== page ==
When women first entered State Cabinets after the Second World War they were almost invariably allocated ‘nurturing’ portfolios such as health, education and welfare. By the 1990s the range of portfolios held by women had become diverse. Except in Victoria, however, they were still under-represented in economic roles.
The gender stereotyping observable in ministerial roles also applied to women’s roles in Parliamentary Committees. For example, in the federal parliament the first committee to be chaired by a woman was the Senate Select Committee on Medical and Hospital Costs, chaired by Senator Ivy Wedgwood. In 1970, when the new Legislative and General Purpose Standing Committees were created in the Senate, she became Chair of the Standing Committee on Health and Welfare. The first all-woman committee in the federal parliament was the Senate Select Committee on Private Hospitals and Nursing Homes, established in 1981 and chaired first by Senator Shirley Walters and then, after the change of government, by Senator Pat Giles.
Women have also occupied leadership positions as presiding officers in parliament. Anne Levy was appointed President of the Legislative Council in South Australia in February 1986, a few hours ahead of Joan Child being appointed Speaker of the House of Representatives. In 1996 Senator Margaret Reid became President of the Senate and in 1999 Dr Meredith Burgmann became President of the Legislative Council in NSW.
Unlike Australia’s close neighbour New Zealand, where there have been two women Prime Ministers and two women Governors-General, in Australia neither position has yet been filled by a woman. However women have filled the position of Governor in two States - the first being Dame Roma Mitchell, appointed Governor of South Australia in 1991, and the second being Leneen Forde, sworn in as Governor of Queensland in 1992.
Women in local government
Women’s entry into local government was also very late in comparison with countries such as the United Kingdom, where women were more active at this level than in parliamentary politics. Although the first woman official was elected in 1919 (table C3.10), forty years later (1960) women’s representation had reached only 1%, despite the efforts of the Australian Local Government Women’s Association, established in 1951. Unlike in other countries, the functions of local government in Australia remained for most of the twentieth century restricted largely to "roads, rates and rubbish". Local government was not involved in the provision of education, health and welfare, the areas which attracted women into local government in other countries. Another barrier to women's participation in local government was the existence of property qualifications that restricted both the franchise and eligibility for local government election, disqualifying more women than men, even though formal sex barriers had been removed.
In Australia, the pattern of women's eligibility to be political candidates tended to be in the reverse order from that in other countries - with these rights coming first at the national level. This sequence in the acquisition of rights, together with the allocation of functions between the tiers of government peculiar to Australia, helped delay the entrance of women to local government. This in turn affected women’s participation at other levels of government, as local government is the level easiest to combine with family responsibilities as well as providing a pathway to a parliamentary career.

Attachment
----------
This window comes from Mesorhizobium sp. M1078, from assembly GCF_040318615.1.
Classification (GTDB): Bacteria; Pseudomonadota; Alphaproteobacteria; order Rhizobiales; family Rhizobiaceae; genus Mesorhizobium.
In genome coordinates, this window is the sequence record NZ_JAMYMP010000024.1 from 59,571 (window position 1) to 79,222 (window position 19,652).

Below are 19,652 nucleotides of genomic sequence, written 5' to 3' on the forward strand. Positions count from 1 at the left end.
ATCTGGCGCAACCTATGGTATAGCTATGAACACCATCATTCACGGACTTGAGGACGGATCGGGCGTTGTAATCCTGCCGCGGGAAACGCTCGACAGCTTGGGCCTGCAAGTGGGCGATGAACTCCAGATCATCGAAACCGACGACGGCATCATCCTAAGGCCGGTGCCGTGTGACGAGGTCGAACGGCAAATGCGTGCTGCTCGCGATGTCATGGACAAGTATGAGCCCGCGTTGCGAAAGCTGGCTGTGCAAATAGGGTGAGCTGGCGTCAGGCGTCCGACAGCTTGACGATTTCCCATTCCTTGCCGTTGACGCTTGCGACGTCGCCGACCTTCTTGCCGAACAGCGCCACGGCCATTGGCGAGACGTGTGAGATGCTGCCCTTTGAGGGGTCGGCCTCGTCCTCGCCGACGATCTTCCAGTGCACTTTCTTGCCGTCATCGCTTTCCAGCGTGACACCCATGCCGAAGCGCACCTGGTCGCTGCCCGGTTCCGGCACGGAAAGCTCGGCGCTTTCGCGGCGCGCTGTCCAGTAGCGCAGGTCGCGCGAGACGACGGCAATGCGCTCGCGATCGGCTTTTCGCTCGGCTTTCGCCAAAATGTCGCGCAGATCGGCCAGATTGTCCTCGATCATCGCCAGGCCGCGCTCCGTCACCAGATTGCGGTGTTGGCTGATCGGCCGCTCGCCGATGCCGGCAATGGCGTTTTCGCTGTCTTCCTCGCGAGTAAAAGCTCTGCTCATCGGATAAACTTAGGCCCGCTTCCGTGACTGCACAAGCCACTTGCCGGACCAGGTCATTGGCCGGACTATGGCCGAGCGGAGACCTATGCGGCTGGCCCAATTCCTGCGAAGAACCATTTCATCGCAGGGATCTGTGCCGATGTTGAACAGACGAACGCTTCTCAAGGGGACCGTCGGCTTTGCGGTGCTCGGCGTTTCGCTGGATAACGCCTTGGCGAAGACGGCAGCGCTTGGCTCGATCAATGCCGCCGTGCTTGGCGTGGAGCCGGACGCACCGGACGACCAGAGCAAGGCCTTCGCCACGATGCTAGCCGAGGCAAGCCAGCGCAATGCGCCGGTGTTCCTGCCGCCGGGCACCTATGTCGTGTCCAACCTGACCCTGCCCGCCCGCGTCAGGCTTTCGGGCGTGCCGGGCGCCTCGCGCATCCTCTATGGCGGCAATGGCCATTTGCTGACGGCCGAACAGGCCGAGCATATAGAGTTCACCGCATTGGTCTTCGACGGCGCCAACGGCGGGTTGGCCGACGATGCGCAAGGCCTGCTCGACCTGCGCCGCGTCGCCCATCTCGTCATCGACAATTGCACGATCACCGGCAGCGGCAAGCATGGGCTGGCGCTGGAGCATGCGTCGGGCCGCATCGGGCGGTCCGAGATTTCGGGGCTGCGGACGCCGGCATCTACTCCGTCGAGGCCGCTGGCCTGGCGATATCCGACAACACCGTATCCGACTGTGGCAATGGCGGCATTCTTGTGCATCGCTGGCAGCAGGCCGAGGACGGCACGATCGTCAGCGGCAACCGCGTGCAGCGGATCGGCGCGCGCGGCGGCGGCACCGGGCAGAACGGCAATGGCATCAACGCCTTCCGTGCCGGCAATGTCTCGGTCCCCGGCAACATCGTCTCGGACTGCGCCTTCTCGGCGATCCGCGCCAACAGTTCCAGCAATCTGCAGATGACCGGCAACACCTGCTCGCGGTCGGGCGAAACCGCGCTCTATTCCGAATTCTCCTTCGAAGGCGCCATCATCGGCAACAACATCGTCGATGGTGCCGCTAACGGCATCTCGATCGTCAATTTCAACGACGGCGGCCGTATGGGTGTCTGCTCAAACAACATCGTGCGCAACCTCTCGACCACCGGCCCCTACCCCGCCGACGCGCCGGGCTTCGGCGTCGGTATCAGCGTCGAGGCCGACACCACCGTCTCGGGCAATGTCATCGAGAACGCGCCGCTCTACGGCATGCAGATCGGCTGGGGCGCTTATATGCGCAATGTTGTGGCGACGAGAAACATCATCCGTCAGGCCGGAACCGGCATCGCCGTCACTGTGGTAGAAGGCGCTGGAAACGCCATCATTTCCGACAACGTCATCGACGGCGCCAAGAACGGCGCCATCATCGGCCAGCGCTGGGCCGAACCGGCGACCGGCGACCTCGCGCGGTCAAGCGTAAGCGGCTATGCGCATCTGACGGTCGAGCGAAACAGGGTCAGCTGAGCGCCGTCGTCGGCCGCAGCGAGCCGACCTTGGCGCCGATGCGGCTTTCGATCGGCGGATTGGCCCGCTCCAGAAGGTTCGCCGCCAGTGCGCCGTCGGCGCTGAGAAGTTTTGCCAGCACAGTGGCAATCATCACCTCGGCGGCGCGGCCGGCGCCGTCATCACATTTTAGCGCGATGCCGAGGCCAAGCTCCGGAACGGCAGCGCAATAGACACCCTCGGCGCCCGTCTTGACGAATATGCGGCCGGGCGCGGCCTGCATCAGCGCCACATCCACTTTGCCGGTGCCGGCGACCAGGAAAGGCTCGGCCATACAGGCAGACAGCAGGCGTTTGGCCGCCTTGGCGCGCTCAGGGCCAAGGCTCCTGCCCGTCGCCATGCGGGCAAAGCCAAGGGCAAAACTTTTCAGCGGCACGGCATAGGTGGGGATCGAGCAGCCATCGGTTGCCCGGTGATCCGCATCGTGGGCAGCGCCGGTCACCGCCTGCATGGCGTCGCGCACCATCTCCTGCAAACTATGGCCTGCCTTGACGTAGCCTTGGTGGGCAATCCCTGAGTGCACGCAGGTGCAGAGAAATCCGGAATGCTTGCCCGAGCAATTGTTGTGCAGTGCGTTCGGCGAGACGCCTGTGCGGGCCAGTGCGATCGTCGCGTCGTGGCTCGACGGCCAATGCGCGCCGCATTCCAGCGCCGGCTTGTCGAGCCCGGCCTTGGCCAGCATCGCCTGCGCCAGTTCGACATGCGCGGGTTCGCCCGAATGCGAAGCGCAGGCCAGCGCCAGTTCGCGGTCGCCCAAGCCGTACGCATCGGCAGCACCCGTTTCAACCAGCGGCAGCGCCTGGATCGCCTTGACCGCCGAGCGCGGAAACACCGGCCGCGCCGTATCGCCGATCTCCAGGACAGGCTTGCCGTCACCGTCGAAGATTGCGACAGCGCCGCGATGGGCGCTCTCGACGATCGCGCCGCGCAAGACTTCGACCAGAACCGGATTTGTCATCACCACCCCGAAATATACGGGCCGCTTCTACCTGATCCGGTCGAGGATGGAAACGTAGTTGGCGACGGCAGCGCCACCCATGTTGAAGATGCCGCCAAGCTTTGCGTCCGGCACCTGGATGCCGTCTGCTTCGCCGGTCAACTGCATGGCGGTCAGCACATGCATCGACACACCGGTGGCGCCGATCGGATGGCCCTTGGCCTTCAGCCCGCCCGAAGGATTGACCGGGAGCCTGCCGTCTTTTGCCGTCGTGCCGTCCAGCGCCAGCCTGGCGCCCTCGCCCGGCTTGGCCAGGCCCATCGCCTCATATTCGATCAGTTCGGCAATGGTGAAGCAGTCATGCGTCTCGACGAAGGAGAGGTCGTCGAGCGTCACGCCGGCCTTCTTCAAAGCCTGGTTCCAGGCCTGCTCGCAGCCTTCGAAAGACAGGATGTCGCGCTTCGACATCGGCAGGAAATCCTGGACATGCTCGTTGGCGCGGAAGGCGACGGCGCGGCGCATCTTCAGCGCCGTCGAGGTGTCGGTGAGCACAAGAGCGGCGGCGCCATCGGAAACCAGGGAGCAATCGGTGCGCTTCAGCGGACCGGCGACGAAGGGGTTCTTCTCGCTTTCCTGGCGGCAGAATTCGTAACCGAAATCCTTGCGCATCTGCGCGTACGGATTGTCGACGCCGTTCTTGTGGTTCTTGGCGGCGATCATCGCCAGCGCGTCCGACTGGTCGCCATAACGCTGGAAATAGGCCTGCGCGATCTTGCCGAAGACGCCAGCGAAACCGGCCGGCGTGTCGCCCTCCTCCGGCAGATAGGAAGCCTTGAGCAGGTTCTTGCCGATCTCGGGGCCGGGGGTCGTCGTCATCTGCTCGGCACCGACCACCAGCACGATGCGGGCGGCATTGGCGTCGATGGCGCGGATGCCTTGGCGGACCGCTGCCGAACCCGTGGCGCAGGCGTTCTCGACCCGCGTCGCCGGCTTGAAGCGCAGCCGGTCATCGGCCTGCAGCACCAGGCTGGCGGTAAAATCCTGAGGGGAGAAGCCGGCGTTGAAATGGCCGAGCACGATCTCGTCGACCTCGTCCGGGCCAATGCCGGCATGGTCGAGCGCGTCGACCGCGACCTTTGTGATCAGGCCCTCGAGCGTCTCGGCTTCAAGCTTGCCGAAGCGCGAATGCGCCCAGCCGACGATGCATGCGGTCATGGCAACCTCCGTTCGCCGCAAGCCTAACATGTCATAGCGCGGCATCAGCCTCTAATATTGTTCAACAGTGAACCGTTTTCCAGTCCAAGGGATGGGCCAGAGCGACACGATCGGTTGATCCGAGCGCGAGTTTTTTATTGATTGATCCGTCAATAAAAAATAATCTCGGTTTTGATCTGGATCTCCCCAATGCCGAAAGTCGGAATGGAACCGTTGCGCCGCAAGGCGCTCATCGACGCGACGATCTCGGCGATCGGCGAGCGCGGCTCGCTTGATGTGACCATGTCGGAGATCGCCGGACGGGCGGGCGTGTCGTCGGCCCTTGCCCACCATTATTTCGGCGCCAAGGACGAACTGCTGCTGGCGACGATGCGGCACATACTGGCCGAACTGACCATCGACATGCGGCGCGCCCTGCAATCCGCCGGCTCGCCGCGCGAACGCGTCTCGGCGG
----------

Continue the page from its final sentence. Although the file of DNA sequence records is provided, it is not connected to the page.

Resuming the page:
In the 1970s new organisations such as Women’s Electoral Lobby and Women Active Politically began targeting local government for action on issues such as childcare and the environment. The proportion of women in elected local government positions began rising - to just over 6% in 1980, 13% in 1986, and over 25% in 2000 (table C3.11). Women’s representation continued to lag behind in rural areas, however. Concern over continuing under-representation of women led to renewed campaigns supported by federal and State Governments in the 1990s.
In Victoria women’s and local government organisations began work on two projects: the Victorian Local Government Women’s Charter and the Victorian Local Government Women’s Participation Project. The Charter encouraged Councils to take steps such as providing a carers’ allowance and revising sitting times. The Participation Project provided mentors and training for women candidates and popularised slogans such as "Don’t get mad…Get elected". The Project set up an electronic tally room for the 2000 elections and was able to report an increase in women’s participation in rural and regional councils from 18% to 22%. While before the election there had been 11 councils with no women, afterwards there were only three (Women’s Tally Room 2000).
The first woman to become mayor in Australia was Lilian Fowler in 1938, who directed her energies in the cramped inner-Sydney municipality of Newtown towards issues such as children’s playgrounds and low-rise public housing. Today a federal electorate is named in her honour. In the 1980s women began to hold the position of Lord Mayor in the capital cities for the first time, including Sallyanne Atkinson (Brisbane 1985-91), Doone Kennedy (Hobart 1986-96), Lecki Ord (Melbourne 1987-88) and Winsome McCaughey (Melbourne 1988-89). A familiar dilemma from the time of Lilian Fowler onward was who was to fill the role of mayoress, traditionally associated with charity work. In some cases it was an adult daughter, while in others a husband was pressed into this unfamiliar role. Today, women are still less likely to become a mayor of a rural than a metropolitan council, and the proportion of mayors who are women also varies between States (table C3.12).